Nav: Home

Monitoring bacteria on whale skin

February 14, 2018

Just like with humans, the skin on marine mammals serves as an important line of defense against pathogens in their environment. A new study sheds light on the skin microbiome--a group of microorganisms that live on skin--in healthy humpback whales, which could aid in future efforts to monitor their health.

Researchers from the Woods Hole Oceanographic Institution (WHOI), Duke University, and the University of California, Santa Cruz, analyzed bacteria on skin samples collected in early summer from 89 healthy humpback whales in waters off the Western Antarctic Peninsula. Nearly all had six core communities of bacteria living on their skin. By late summer, after the whales had been feeding and gained weight, the scientists found that four new groups of bacteria emerged and joined the microbiome on almost all the animals.

The study, which is the largest-ever of the whale microbiome, shows that monitoring whales' skin microbes could offer a way to assess their health and nutrition over different seasons and environmental circumstances, and also to detect how they are affected by climate change and human-caused impacts on ocean ecosystems. The paper published February 14, 2018, in the journal Applied and Environmental Microbiology.

"Humpback whales are a particularly interesting species for microbiome studies because they are found in every ocean," says lead author K.C. Bierlich, a PhD student at Duke University and former WHOI guest student. "They regularly migrate between high-latitude summer feeding grounds and low-latitude winter breeding grounds, which exposes their skin to a wide variety of ocean conditions and environments."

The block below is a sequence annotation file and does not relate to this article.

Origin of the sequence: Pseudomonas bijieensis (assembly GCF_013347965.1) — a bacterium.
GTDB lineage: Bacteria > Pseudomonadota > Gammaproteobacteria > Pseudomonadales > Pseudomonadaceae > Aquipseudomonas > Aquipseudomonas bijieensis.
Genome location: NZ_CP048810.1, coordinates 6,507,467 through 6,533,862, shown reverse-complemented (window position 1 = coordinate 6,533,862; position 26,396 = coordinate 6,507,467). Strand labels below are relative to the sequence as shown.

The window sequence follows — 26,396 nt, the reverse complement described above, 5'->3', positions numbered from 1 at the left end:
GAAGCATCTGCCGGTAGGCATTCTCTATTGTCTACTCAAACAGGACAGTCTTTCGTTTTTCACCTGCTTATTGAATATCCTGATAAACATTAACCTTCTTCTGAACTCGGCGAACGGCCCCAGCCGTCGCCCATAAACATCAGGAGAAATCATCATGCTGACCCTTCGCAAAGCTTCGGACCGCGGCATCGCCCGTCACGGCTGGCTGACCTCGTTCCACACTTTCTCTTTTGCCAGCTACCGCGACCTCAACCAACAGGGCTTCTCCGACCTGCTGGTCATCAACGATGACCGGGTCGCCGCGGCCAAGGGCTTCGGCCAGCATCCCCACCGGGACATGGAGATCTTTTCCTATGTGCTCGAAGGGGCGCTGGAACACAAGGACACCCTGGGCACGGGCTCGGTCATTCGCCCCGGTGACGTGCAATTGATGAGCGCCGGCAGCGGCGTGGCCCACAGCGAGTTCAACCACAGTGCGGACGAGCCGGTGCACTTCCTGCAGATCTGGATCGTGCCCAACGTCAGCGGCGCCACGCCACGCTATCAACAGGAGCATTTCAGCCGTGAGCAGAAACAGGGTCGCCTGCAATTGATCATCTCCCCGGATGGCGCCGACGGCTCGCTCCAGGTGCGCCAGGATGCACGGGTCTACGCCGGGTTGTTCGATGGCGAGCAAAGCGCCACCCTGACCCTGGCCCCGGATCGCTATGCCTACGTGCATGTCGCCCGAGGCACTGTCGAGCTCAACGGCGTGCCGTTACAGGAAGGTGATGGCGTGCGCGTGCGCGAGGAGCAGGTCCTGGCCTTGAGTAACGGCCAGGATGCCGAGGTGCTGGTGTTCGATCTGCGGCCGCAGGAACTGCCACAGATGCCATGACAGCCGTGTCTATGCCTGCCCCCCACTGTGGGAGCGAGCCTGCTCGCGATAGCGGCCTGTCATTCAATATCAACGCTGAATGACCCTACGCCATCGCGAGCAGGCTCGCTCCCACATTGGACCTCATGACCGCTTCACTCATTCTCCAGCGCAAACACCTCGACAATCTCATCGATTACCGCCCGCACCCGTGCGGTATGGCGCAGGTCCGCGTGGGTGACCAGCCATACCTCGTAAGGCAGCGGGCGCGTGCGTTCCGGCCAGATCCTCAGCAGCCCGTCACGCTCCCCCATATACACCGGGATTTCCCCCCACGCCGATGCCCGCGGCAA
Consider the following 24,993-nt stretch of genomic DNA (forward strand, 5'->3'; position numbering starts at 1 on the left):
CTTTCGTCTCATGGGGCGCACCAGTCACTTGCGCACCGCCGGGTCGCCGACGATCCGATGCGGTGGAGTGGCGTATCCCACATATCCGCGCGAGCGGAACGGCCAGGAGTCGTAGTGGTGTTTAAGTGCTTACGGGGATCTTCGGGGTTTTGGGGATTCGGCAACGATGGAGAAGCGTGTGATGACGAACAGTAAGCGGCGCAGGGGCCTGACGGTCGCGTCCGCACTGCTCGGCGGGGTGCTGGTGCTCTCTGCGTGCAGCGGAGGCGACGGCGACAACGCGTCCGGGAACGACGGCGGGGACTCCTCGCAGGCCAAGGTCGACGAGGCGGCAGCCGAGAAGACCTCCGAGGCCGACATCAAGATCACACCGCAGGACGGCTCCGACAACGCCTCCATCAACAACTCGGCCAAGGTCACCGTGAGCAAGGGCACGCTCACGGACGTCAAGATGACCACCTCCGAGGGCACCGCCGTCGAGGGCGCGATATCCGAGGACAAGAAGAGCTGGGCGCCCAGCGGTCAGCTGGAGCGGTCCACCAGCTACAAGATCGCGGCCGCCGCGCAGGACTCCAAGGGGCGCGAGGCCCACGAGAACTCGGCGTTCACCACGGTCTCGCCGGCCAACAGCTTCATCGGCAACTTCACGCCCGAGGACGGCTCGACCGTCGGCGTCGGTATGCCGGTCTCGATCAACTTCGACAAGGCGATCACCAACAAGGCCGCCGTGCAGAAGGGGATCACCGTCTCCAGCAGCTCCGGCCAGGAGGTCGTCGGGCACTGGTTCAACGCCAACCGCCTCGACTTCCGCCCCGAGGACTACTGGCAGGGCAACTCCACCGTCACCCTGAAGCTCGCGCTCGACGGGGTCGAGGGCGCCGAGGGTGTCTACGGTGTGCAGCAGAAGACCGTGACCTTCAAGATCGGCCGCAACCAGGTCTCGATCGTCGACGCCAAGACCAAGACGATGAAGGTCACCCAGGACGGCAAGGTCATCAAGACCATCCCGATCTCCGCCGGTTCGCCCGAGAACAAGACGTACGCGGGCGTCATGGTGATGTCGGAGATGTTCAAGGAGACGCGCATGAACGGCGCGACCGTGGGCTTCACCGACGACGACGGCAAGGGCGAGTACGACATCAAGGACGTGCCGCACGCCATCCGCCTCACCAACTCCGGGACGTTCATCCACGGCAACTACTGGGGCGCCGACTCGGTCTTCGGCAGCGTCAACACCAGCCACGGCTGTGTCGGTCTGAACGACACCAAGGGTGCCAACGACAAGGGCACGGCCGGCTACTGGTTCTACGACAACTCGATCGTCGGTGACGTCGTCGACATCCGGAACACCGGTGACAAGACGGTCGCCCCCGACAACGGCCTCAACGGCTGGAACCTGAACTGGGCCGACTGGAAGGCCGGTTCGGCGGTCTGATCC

The research team sampled skin from humpback whales just arriving to feed in waters off the Western Antarctic Peninsula in early summer in 2010 and again in late summer in 2013. The six core skin bacteria found in this study overlap with the researchers' previous studies of skin samples from whales in tropical waters and in waters off Cape Cod, says Amy Apprill, a microbiologist at WHOI and coauthor.

The analyses of skin samples in late summer showed that the whales' microbiome changes, perhaps in response to seasonal shifts in water temperature. But the microbes may also be affected by less predictable changes, such as the amounts of sea ice, Apprill says. Variations in whales' skin microbiome could help scientists diagnose any changes in whales' health in response to pollution, ecosystem disruptions, and climate change.

Researchers aren't sure yet how the bacteria are specifically interacting with the whales or each other. They could be keeping the whales clean of fouling organisms or producing antibiotics to fend off potential pathogens, says Apprill.

Figuring out the specific roles of the core bacteria will be the next step in this important research that could lead to the development of a health index to assess the overall health of these endangered marine mammals.

"The results are really exciting and encouraging in regards to developing the skin microbiome as a health index for large whales," Apprill says. "With a health index, we need to be able to detect changes--both in nutrition and overall health, as well as in the environment--and the impacts those have on the whales."
The WHOI research was supported by a crowdfunding project, "Bacterial Buddies," which raised $6,000 to cover lab and DNA sequencing costs.

The Woods Hole Oceanographic Institution is a private, non-profit organization on Cape Cod, Mass., dedicated to marine research, engineering, and higher education. Established in 1930 on a recommendation from the National Academy of Sciences, its primary mission is to understand the ocean and its interaction with the Earth as a whole, and to communicate a basic understanding of the ocean's role in the changing global environment. For more information, please visit